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Get used to the Flames playing in close games

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Photo credit:© Sergei Belski-USA TODAY Sports
Robert Munnich
2 months ago
Get used to tight checking, one goal games, Calgary Flames fans. The 2022-23 Flames are going to be playing in a lot of close games this season, which is something we did not see the 2021-22 team do much of.
It seemed like everything went right for the Calgary Flames in the ’21-’22 regular season. They were sixth in the NHL in goals for, third in goals against and second in goal differential. They had 11 players with career years, which included two 100+ point seasons from Johnny Gaudreau and Matthew Tkachuk. One of the more unbelievable stats from last year was that the Flames won half their games, 25 to be exact, by three or more goals.

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There are a lot of reasons for why that happened. You could make the argument that teams took the Flames lightly. They were coming off a disastrous 2021 bubble campaign in the Canadian division. Teams likely thought they would continue that trend, but boy were they wrong. Calgary came out last season playing a style of game where they can run teams over if they weren’t ready to play.
The Flames also had more high-end talent than the ’22-’23 team. As we all know now, Gaudreau and Tkachuk are two of the most skilled, smart, and best play making forwards in the NHL. They don’t have that guy right now. We hoped Jonathan Huberdeau and Nazem Kadri would be able to make up for some of the offence lost from 13 and 19. Unfortunately we have yet to see both Huberdeau and Kadri consistently show that they are elite offensive players so far. Of course that can change, and I think it will, especially for Huberdeau. But he’s not playing close to the level we saw from Gaudreau or Tkachuk last season.
Last season is over. That high octane, offensive version of the Calgary Flames are dead.
This is a team that is going to have to fight, claw and grind their way to victories. Nothing is going to come easy in the ’22-’23 season. And we’ve seen that through 20 games.
There have only been three Flames game this season that have not been particularly close. The win on opening night against Colorado, the loss to Buffalo, and their win against the Penguins on home ice in October. That’s it. Every other Flames game this season has been an absolute battle. Whereas last season the Flames had blow out wins or losses in 13 of their first 20 games.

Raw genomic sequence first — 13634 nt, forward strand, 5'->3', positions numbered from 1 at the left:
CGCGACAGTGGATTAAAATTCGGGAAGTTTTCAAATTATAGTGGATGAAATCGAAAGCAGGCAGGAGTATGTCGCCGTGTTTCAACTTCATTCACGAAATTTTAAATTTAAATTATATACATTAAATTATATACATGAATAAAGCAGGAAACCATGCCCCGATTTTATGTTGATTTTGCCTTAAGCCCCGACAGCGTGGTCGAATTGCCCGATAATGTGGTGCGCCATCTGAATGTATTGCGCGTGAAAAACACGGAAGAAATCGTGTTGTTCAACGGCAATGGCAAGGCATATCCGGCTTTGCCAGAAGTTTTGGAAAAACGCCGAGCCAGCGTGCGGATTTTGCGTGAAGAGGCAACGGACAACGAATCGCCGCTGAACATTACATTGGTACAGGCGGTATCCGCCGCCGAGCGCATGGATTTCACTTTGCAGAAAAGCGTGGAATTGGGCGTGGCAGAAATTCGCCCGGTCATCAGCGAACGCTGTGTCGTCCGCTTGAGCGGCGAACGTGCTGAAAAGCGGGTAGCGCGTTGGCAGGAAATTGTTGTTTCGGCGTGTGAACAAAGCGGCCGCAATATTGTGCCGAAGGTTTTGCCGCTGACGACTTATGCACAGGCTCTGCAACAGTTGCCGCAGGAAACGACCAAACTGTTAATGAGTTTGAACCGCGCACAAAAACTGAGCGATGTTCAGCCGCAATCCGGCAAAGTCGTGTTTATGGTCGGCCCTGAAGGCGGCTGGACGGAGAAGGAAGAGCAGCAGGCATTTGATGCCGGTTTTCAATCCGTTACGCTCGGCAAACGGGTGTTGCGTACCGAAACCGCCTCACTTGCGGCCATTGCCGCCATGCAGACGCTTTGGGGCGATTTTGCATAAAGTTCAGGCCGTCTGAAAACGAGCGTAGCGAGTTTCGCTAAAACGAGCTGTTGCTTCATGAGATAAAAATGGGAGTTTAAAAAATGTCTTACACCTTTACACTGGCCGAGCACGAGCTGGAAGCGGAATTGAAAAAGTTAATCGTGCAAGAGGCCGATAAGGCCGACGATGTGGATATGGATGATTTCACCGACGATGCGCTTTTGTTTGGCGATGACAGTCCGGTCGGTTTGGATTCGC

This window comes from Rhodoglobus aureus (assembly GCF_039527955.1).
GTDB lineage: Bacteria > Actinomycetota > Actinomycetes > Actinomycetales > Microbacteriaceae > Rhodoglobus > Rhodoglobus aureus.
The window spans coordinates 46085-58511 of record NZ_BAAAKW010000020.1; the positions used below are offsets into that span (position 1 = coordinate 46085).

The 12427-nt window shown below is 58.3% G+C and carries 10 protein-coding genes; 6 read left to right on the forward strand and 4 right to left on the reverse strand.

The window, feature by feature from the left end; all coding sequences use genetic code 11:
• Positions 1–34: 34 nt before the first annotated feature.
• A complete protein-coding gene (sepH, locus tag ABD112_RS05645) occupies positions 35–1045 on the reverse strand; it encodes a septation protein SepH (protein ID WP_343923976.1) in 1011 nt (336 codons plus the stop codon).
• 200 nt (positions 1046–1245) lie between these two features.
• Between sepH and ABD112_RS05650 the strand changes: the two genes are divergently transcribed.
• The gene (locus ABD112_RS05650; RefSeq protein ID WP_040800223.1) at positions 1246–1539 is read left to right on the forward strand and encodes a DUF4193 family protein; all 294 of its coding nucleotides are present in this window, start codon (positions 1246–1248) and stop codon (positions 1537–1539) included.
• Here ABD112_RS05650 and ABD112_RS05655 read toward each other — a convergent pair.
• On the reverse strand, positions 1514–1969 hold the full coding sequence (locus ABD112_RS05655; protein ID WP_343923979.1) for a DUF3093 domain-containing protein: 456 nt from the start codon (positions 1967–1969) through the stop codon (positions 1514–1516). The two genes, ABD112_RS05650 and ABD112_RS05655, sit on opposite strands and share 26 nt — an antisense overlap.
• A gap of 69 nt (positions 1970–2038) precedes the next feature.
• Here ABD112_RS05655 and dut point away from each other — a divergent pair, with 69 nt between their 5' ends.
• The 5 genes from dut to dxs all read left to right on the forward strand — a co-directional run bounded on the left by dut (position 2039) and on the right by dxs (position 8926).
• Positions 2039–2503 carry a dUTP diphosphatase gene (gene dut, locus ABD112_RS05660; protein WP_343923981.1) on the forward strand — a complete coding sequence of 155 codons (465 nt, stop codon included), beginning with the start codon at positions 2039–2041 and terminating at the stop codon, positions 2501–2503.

Being in more tight checking games might not be the worst thing for the Flames when it’s all said and done. Last year, things came way too easily for them. They barely faced any adversity in the regular season. They had the one stretch of games that didn’t go their way in Florida, Tampa Bay, and Carolina. Outside of that it was smooth sailing. You could see that the Flames had a difficult time dealing with that, specifically in the second round of the playoffs against the Edmonton Oilers.
The one positive to come from this is playing the majority of your games in tight checking, tied and one goal game situations might actually help the Flames come the postseason. Playoff hockey is incredibly defensive, intense, and tight checking. There were too many games last season where the Flames ended up getting a 2 or 3 goal lead in the first period and were able to shut it down for the remainder of the night. That’s not the case this year.
They’re going to be more ready to play a grind it out, playoff style of hockey because they will have had played that style for the last five months. Now the question becomes will they burn out come April? Can this older, veteran team sustain this physical, intense style of Darryl Sutter hockey?
Overall, Flames fans should expect to see this type of hockey to continue throughout the rest of the regular season and hopefully into the playoffs. It may not be a ton of fun to watch, it may get frustrating at times, but this is the new norm.

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